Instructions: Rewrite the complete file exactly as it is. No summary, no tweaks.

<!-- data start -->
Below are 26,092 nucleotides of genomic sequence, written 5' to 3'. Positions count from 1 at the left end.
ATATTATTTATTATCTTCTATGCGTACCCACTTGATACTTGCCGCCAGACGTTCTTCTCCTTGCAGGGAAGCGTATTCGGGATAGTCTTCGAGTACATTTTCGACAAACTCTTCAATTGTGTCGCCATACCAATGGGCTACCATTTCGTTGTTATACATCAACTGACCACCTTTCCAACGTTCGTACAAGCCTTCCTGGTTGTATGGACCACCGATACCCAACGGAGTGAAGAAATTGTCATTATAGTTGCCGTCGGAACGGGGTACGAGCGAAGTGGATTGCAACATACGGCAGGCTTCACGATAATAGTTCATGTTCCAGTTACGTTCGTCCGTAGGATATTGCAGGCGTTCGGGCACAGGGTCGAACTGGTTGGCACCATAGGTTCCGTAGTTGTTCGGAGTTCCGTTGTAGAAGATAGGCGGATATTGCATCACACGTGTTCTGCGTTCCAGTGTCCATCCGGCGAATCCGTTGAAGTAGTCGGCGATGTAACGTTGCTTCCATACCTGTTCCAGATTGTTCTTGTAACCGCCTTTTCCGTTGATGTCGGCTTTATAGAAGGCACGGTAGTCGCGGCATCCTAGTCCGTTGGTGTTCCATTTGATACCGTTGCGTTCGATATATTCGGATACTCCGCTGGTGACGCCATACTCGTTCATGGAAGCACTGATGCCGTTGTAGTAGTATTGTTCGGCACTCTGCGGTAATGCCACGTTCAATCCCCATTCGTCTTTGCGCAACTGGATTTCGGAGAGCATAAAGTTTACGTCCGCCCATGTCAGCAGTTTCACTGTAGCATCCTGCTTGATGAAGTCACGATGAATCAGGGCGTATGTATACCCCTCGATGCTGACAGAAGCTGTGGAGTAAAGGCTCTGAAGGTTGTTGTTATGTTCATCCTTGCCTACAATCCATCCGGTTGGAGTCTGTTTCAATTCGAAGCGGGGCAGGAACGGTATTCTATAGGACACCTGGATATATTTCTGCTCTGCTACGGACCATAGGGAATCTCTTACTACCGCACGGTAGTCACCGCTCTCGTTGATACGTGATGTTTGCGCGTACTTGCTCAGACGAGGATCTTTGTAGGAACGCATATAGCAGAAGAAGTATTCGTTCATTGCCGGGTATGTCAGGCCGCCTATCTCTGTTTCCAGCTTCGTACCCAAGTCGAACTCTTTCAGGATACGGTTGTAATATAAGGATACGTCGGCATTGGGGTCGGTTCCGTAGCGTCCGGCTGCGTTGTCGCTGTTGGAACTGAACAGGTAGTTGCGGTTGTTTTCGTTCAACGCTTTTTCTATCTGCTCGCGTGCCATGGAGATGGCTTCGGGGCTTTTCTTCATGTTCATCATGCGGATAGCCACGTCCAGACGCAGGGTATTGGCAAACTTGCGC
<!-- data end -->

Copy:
Below are 26,092 nucleotides of genomic sequence, written 5' to 3'. Positions count from 1 at the left end.
ATATTATTTATTATCTTCTATGCGTACCCACTTGATACTTGCCGCCAGACGTTCTTCTCCTTGCAGGGAAGCGTATTCGGGATAGTCTTCGAGTACATTTTCGACAAACTCTTCAATTGTGTCGCCATACCAATGGGCTACCATTTCGTTGTTATACATCAACTGACCACCTTTCCAACGTTCGTACAAGCCTTCCTGGTTGTATGGACCACCGATACCCAACGGAGTGAAGAAATTGTCATTATAGTTGCCGTCGGAACGGGGTACGAGCGAAGTGGATTGCAACATACGGCAGGCTTCACGATAATAGTTCATGTTCCAGTTACGTTCGTCCGTAGGATATTGCAGGCGTTCGGGCACAGGGTCGAACTGGTTGGCACCATAGGTTCCGTAGTTGTTCGGAGTTCCGTTGTAGAAGATAGGCGGATATTGCATCACACGTGTTCTGCGTTCCAGTGTCCATCCGGCGAATCCGTTGAAGTAGTCGGCGATGTAACGTTGCTTCCATACCTGTTCCAGATTGTTCTTGTAACCGCCTTTTCCGTTGATGTCGGCTTTATAGAAGGCACGGTAGTCGCGGCATCCTAGTCCGTTGGTGTTCCATTTGATACCGTTGCGTTCGATATATTCGGATACTCCGCTGGTGACGCCATACTCGTTCATGGAAGCACTGATGCCGTTGTAGTAGTATTGTTCGGCACTCTGCGGTAATGCCACGTTCAATCCCCATTCGTCTTTGCGCAACTGGATTTCGGAGAGCATAAAGTTTACGTCCGCCCATGTCAGCAGTTTCACTGTAGCATCCTGCTTGATGAAGTCACGATGAATCAGGGCGTATGTATACCCCTCGATGCTGACAGAAGCTGTGGAGTAAAGGCTCTGAAGGTTGTTGTTATGTTCATCCTTGCCTACAATCCATCCGGTTGGAGTCTGTTTCAATTCGAAGCGGGGCAGGAACGGTATTCTATAGGACACCTGGATATATTTCTGCTCTGCTACGGACCATAGGGAATCTCTTACTACCGCACGGTAGTCACCGCTCTCGTTGATACGTGATGTTTGCGCGTACTTGCTCAGACGAGGATCTTTGTAGGAACGCATATAGCAGAAGAAGTATTCGTTCATTGCCGGGTATGTCAGGCCGCCTATCTCTGTTTCCAGCTTCGTACCCAAGTCGAACTCTTTCAGGATACGGTTGTAATATAAGGATACGTCGGCATTGGGGTCGGTTCCGTAGCGTCCGGCTGCGTTGTCGCTGTTGGAACTGAACAGGTAGTTGCGGTTGTTTTCGTTCAACGCTTTTTCTATCTGCTCGCGTGCCATGGAGATGGCTTCGGGGCTTTTCTTCATGTTCATCATGCGGATAGCCACGTCCAGACGCAGGGTATTGGCAAACTTGCGC